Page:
I have noticed a very interesting reaction recently to the way Apple has been throwing their weight around controlling who and what can be put in the appstore. Until a month or so ago there was a legion of companies and developers in my own circle, figuring out how they would enter the market and what they would develop, but that has changed dramatically in light of Apples series of what I consider large mistakes if not outright blunders. Pulling the storm trooper card on the guys that got the prototype phone, pulling the rug out from under Mono Touch, going to war with Adobe and also seeming to persecute all those that raise a voice in protest has put an enormous chill on most of those that I know that were looking to build applications for the iPhone and iPad. I own an iPhone and have bought an iPad so I am not a hater, just not a blind supplicant. I do not have any products launched or targeted to the AppStore (and have shelved those plans myself for the reasons many others I talk to are), so I really don’t see how I can be punished for speaking my mind (Sad that I now believe that if Apple had a way of punishing me, I now fully believe they would use it).
I think this is an example of Absolute Power Corrupts Absolutely. If you grip power too tightly you lose it and unless the groupies really do outnumber the rest of us this is a dangerous way for Apple to do business. How can we trust developing on a platform where the rules seem to change on a whim and which is controlled by those whose friends are treated no better than enemies…
I was recently asked how to cost effectively do backup and Disaster Recovery (DR) for a 50 or so person organization.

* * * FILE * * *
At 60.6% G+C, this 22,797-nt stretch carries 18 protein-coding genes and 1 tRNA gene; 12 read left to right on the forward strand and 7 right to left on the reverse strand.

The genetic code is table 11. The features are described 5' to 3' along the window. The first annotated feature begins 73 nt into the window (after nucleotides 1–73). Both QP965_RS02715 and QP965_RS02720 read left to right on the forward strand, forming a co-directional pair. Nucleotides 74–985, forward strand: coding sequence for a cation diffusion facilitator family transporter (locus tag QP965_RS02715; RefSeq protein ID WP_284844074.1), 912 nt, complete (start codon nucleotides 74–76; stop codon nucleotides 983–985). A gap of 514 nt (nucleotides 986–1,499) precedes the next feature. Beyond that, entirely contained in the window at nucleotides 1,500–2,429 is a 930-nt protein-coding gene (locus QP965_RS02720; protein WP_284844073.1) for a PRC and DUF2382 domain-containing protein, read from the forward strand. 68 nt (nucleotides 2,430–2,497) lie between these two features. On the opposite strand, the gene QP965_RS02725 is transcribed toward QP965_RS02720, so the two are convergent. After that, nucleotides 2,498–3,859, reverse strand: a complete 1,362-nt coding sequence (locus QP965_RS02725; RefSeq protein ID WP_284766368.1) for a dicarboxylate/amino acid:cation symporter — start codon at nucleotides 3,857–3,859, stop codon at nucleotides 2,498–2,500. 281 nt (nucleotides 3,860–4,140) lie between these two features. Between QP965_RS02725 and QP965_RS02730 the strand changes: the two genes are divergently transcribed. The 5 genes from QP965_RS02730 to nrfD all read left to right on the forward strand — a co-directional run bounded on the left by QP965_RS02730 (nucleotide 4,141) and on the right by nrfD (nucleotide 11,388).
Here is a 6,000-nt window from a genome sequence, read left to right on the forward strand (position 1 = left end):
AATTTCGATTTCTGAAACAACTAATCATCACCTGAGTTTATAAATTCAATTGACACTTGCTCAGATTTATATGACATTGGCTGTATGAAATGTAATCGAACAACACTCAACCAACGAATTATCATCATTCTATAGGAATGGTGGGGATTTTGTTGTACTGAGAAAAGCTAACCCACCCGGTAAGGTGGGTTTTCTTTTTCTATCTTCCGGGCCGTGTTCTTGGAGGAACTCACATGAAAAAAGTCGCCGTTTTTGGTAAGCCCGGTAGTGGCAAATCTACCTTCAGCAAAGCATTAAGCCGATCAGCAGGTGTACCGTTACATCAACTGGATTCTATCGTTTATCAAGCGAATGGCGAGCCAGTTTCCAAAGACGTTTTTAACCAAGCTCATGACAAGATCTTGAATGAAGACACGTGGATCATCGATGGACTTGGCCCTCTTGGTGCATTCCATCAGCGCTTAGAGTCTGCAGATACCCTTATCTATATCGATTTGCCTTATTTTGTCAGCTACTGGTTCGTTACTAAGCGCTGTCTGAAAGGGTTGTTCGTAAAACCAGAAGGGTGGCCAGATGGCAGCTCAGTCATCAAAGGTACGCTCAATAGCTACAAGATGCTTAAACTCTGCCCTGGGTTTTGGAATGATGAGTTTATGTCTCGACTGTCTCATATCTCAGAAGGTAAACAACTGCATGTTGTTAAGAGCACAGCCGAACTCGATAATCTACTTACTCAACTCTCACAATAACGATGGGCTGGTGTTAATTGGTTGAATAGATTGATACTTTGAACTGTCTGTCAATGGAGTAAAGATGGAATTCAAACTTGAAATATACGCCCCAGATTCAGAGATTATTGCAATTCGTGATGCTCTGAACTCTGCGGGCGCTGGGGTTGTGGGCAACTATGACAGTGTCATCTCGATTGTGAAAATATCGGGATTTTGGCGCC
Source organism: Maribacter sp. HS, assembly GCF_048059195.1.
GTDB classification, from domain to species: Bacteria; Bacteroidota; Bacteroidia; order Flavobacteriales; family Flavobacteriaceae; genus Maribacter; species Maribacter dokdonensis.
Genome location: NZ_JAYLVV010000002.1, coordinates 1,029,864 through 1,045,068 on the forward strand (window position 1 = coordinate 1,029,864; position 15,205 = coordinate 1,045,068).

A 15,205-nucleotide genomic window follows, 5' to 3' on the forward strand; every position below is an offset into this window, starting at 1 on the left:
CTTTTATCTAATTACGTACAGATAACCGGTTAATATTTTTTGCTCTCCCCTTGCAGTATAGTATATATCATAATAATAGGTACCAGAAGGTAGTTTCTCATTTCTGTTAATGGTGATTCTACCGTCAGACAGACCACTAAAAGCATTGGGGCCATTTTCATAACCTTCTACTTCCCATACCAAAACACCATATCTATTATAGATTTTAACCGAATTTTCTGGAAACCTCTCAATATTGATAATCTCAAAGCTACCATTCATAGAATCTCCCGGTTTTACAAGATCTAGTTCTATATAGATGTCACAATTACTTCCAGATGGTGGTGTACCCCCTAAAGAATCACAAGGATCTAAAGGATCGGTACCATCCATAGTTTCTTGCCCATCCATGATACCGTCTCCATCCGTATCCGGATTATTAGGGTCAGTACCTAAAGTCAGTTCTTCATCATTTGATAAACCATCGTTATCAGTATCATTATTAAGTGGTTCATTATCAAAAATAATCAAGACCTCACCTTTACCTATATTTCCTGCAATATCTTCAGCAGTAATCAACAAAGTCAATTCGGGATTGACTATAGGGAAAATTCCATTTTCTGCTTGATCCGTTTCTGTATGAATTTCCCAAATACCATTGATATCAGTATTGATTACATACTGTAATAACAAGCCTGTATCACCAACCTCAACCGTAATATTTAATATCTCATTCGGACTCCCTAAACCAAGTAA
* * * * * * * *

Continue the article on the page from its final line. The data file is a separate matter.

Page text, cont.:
Here is what I have found to be a pretty good way to go that won’t break the bank.
For an organization this size I use Backup Assist (http://www.backupassist.com). It leverages Windows Backup and has agents for Exchange and SQL.
I then break things into three categories and treat each slightly differently.
The things you call critical such as active email, source code, CRM, financial data, etc.
This stuff gets backed up daily and depending on my level of paranoia (how screwed we are if we lose X days) I copy it offsite either to an alternate office or if none exists (your scenario) to either a hosted server at a datacenter somewhere (max on the disk and bandwidth and min on all else which is much less than you $750 per month) or to a server connected via VPN to the company principle’s house (poor man’s hosted server).
The things that change often, but just aren’t level 1 such as home directories, business shares and other data.
Data in this category gets weekly backups and usually gets posted monthly to a large USB drive which gets rotated with its twin monthly. The drive with the current data is brought offsite for storage (again maybe to the company principal’s house or maybe a safe deposit box). When the new drive is delivered the old one comes back to be used for the following month’s backup.
These are the unchanging files like images, email archives and stuff.
You can either burn these to optical media (if you do muliple copies with one going to the company principal’s house(s) and a copy to the safety deposit box if you got one) or you can lump this onto the USB drive shuffle.
Hope this helps those who might be looking for this kind of insight.